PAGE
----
Ever since 1652, on the first Sunday after the Epiphany, the Cistercian nuns of Lazkao, a rural town in the Basque Country's Gipuzkoa region, have staged a re-enactment of the flight of Joseph, Mary and Jesus from King Herod's soldiers.
But since the late 1980s, when neighbours' associations started providing many of the show's two- and four-legged "extras", the region's donkeys – the animals on which the Bible's First Family are supposed to have fled to Egypt – have regularly stolen the show, to the point where the re-enactment is now known as Astotxo Eguna (Donkey Day).
One high point of last Sunday's Astotxo Eguna came when the local donkey-conservation association held its annual "Best Donkey of Gipuzkoa" competition. This year, with 55 donkeys crowding into Lazkao's central square, the winners for the "most beautiful female" and "most elegant male" category respectively were Benita and Urtain, whose proud owners each received a first prize of €300 – and a cowbell.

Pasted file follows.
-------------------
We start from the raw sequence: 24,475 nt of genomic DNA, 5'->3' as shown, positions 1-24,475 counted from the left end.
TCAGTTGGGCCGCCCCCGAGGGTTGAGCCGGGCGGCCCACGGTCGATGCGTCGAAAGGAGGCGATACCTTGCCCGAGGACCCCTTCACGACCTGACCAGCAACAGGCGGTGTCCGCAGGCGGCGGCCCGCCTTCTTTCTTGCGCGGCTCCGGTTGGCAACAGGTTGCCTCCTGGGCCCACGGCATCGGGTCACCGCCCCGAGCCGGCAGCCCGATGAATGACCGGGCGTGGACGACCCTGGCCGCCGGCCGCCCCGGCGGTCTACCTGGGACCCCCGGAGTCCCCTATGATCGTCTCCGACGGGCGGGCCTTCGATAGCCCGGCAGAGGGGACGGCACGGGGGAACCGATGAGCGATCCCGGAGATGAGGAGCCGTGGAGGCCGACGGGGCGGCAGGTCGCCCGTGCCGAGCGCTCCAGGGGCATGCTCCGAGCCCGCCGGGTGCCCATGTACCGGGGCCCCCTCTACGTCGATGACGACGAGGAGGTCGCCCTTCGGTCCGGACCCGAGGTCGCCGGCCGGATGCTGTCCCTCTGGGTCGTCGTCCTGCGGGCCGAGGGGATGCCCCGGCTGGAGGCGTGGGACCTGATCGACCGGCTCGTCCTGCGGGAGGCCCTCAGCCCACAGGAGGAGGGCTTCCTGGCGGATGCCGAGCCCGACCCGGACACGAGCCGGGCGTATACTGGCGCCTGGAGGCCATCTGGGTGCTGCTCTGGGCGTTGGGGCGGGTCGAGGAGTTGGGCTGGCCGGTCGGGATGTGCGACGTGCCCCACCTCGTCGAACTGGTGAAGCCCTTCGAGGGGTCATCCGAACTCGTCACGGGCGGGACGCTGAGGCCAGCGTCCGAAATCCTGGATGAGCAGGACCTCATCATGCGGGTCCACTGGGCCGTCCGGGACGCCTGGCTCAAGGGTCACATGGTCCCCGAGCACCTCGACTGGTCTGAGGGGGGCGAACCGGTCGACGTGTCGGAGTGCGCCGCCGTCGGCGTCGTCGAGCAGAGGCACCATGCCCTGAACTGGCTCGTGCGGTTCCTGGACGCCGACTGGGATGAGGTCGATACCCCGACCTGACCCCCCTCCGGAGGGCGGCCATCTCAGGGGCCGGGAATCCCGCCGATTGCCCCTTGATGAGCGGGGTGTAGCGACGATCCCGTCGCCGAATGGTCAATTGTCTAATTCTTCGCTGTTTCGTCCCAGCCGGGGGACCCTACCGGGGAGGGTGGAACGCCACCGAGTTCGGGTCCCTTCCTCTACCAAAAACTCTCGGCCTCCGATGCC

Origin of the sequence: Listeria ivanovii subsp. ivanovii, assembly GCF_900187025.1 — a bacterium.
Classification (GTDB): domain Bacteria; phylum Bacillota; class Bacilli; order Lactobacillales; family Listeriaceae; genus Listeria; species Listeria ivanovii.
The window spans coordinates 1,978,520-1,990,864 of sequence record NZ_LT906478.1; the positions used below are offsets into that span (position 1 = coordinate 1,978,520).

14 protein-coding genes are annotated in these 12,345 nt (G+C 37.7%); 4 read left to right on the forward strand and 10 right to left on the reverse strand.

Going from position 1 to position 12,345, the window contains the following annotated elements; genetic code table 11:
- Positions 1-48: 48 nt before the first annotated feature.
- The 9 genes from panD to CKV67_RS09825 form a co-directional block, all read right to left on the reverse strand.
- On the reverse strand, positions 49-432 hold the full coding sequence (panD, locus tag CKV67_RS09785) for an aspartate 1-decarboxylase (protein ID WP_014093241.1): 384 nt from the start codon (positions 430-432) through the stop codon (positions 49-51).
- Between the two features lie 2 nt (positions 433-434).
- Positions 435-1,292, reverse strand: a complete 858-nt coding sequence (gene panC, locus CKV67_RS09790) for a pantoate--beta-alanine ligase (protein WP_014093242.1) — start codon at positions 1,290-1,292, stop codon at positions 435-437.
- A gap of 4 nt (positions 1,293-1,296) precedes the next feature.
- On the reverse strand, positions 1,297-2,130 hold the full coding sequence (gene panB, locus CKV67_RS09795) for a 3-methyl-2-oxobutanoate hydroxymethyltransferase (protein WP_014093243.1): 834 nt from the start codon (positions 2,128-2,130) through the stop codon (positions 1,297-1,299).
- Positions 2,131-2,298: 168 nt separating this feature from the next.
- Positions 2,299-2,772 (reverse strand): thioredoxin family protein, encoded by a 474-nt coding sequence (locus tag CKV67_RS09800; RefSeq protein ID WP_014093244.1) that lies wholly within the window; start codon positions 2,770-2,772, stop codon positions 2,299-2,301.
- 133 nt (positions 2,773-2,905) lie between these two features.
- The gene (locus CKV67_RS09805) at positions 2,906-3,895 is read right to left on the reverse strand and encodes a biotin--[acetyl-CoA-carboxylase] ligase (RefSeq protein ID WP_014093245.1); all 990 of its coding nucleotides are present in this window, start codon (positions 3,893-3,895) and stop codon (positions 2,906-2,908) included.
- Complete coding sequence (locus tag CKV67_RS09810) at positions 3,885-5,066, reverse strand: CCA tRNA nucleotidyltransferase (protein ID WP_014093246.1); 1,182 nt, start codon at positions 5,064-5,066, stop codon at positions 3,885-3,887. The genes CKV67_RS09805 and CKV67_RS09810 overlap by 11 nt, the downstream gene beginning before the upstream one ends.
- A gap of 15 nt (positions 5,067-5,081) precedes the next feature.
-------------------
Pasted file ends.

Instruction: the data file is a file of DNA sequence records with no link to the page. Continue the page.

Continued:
Later in the day, the Flight into Egypt from Herod's soldiers, complete with Mary carrying Jesus on a donkey, was re-enacted by 200 adults and children. The Astotxo Eguna then concluded with a trade in the nuns' sale of their famous home-made (and previously blessed) holy wafers.
But as local newspaper Noticias de Gipuzkoa put it, Sunday's main source of veneration was "the donkey, even if [Pope] Benedict XVI" – who recently claimed there were no animals at the Nativity – "wants them out of the picture". In Lazkao at least, that may well be no easy task.